Immigrants, advocates fortify resources after Trump election

Legal assistant Enrique Chavira, a DACA recipient, helps gather information from other immigrants in the law office of Tania Rosamond in Austin, Texas. Although his immigration status may change after Donald Trump takes office, he vowed to stay optimistic and keep working for clients. (GSR photo / Nuri Vallbona)

Advocates and attorneys for undocumented immigrants aren't waiting until Inauguration Day to assist the millions of people who find their status in even greater jeopardy given the campaign rhetoric by President-elect Donald Trump.

While unsure what immigration policy will look like under a Trump administration, they are focused on organizing into networks and coalitions, training workers, and educating clients about their rights before changes take place.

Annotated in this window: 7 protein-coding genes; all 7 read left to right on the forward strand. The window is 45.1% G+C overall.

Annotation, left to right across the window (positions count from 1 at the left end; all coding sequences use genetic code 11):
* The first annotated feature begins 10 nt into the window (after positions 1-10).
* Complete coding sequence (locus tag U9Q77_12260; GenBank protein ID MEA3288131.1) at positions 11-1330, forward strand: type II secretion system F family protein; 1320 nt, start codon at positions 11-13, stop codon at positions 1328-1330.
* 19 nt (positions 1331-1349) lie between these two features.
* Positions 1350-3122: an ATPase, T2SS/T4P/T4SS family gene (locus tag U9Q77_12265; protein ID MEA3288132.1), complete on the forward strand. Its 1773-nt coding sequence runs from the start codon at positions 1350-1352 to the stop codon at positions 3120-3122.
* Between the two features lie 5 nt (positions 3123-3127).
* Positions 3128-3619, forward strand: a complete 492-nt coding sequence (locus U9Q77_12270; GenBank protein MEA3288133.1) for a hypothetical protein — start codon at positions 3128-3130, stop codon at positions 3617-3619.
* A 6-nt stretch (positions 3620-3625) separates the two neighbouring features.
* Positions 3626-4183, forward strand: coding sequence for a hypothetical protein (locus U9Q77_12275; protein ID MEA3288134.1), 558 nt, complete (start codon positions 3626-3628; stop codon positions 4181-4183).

"When Donald Trump was elected, it was like this alarm went off in the community of those who work with immigrants," said Sr. Tracy Kemme, a member of the Sisters of Charity of Cincinnati who works in a parish of largely Guatemalan immigrants in Ohio. The parish has always been supportive of her ministry with immigrant families, Kemme said. But now Kemme and her parish will have to help the families "be aware of what the best decisions are for them at this time."

Read the full story at Global Sisters Report.

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